Severe side effects related to medical abortions have led to life-threatening consequences. Contact your healthcare provider right away if you experience any of these major symptoms
American Pregnancy Organization
American College of Obstetrics and Gynecology
Care Net. Before You Decide Live. 2016
Suction Aspiration (Also called Manual Vacuum Aspiration):
This method is used up to the first 13 weeks of the first trimester of pregnancy. The cervix is stretched open with dilators (metal rods). A hollow plastic tube is inserted into the uterus. The fetus and the remaining contents of the uterus are removed using a handheld suction device.
Dilation and Curettage (D&C) with Vacuum Aspiration (Also called Suction Curettage):
This is a surgical procedure usually used in the first 12 weeks of pregnancy. The doctor normally opens the cervix with dilators (metal rods) and then empties the uterus with a hollow plastic instrument connected by tubing to a suction machine. After suctioning, the doctor may scrape the walls of the uterus with a curette, a loop-shaped knife, to ensure the fetus, placenta, and contents of the uterus have been completely removed.
Dilation and Evacuation (D&E):
This surgical procedure is generally performed from 13-24 weeks of pregnancy. However, Ohio Law prohibits abortion after 22 weeks of pregnancy. The doctor must first insert luminaria sticks into the cervix for 1-2 days to start the dilating process to enlarge the cervical opening so the baby can be pulled through the cervix. These dried seaweed sticks absorb moisture and expand, causing the cervix to enlarge. On the day of the procedure, the physician will use dilating rods to open the cervix and surgical instruments to extract the fetus. After 16 weeks LMP (Last Menstrual Period) surgical instruments are used to pull the baby through the cervix because the fetal parts are too large to go through the suction tubing.[i]
Dilation and Extraction (D&E After Viability):
This type of procedure is done after 24 weeks LMP and takes 2-3 days. D&E is the typical method of abortion during the second trimester. The D&E procedure is banned in some states, an abortion provider must cause fetal death or labor, adding unnecessary risk without any medical benefit to the patient[ii]. During the first two days, the cervix is dilated and medication is given for cramping. On the third day, the woman receives medication to start labor. After labor begins, the abortion doctor uses ultrasound to locate the positioning of the fetus. Using forceps, the fetus is delivered up to the head. Scissors are inserted into the skull to create an opening and a suction catheter is placed into the opening to remove the skull contents. The skull collapses and the fetus is removed.[iii]
Anesthesia for surgical abortion:
Three options are available for pain relief during a surgical abortion:
- Local anesthesia:A local anesthetic is injected into the cervix to cause a numbing effect before dilation.
- Local anesthesia with sedation: Along with a local anesthetic injected into the cervix, a medication is given to help the woman relax or become “sleepy” during the procedure.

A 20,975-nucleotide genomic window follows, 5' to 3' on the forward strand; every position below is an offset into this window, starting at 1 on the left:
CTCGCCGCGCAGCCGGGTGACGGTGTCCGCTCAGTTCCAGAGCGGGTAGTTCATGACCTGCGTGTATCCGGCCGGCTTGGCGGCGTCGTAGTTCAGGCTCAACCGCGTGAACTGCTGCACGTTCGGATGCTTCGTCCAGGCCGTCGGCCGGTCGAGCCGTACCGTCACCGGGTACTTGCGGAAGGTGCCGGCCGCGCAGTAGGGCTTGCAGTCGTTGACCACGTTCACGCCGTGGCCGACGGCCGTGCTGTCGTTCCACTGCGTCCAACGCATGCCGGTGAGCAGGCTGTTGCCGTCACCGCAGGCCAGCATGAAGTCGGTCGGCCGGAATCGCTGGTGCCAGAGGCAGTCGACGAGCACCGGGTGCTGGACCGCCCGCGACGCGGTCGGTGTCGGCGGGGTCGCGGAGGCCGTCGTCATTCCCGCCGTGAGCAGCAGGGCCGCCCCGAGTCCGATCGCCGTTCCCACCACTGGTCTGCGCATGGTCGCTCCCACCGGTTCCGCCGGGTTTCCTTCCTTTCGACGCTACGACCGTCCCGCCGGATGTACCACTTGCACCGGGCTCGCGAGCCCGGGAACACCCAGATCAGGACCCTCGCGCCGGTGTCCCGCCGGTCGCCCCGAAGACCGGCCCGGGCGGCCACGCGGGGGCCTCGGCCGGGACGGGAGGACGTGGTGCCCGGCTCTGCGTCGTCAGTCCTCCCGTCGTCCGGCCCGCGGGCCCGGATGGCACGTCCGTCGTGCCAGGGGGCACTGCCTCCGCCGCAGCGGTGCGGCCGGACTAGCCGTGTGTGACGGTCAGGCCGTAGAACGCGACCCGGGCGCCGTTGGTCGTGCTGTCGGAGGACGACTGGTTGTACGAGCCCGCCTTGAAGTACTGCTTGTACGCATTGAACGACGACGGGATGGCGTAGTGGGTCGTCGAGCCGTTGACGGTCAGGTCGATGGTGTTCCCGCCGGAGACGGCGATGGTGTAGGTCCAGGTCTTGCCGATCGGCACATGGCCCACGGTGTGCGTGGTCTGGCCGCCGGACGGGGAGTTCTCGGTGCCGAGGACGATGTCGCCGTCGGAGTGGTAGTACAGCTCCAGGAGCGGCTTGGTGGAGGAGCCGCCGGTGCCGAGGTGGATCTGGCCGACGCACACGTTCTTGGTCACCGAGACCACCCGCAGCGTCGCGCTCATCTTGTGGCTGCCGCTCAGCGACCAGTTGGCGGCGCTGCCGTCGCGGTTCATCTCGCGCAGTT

- General anesthesia: Anesthetic medications are given intravenously to cause the woman to be “asleep”, completely unaware of her surroundings. (Reference 3)
[i] Before You Decide. Care Net 2016.
[ii] Guttmacher Institute: Evidence You Can Use: Later Term Abortions. Jan 2017.
[iii] Before You Decide. Care Net 2016
Infertility and life-threatening reproductive risks
Abortion can damage reproductive organs and cause long-term and sometimes permanent problems that can put future pregnancies at risk. Women who have abortions are more likely to experience ectopic pregnancies, infertility, hysterectomies, stillbirths, miscarriages, and premature births than women who have not had abortions.9
Reproductive complications and problems with subsequent deliveries
Pelvic Inflammatory Disease — Abortion puts women at risk of pelvic inflammatory disease (PID), a major direct cause of Pelvic Inflammatory Disease infertility. PID also increases risk of ectopic pregnancies. Studies have found that approximately one-fourth of women who have chlamydia at the time of their abortion and 5% of women who don’t have chlamydia will develop PID within four weeks afterwards.10
Placenta Previa — After abortion, there is a 7-to-15-fold increase in placenta previa in subsequent pregnancies, a life- Placenta Previa — threatening condition for the mother and baby that increases the risk of birth defects, stillbirth, and excessive bleeding during labor.11
Ectopic Pregnancy — Post-abortive women have a significantly increased risk of subsequent ectopic pregnancies, Ectopic Pregnancy — 12 which are life threatening and may result in reduced fertility.
Endometritis, a Major Cause of Death — Abortion can result in for endometritis, which can lead to hospitalization and infertility Endometritis, a Major Cause of Death —problems. It is a major cause of maternal death during pregnancy.13
Women who abort twice as likely to have pre-term or post-term deliveries. Women who abort twice as likely to have pre-term or post-term deliveries.14 Women who had one, two, or more previous induced abortions are, respectively, 1.89, 2.66, or 2.03 times more likely to have a subsequent pre-term delivery, compared to women who carry to term. Pre-term delivery increases the risk of neonatal death and handicaps. Women who had one, two, or more induced abortions are, respectively, 1.89, 2.61, and 2.23 times more likely to have a post-term delivery (over 42 weeks).
Death or disability of newborns in later pregnancies — Death or disability of newborns in later pregnancies — Cervical and uterine damage may increase the risk of premature delivery, Death or disability of newborns in later pregnancies — complications of labor, and abnormal development of the placenta in later pregnancies.15 These complications are the leading causes of disabilities among newborns
Elliot Institute: After Abortion.org & Fact Sheets, Outreach: www.TheUnChoice.com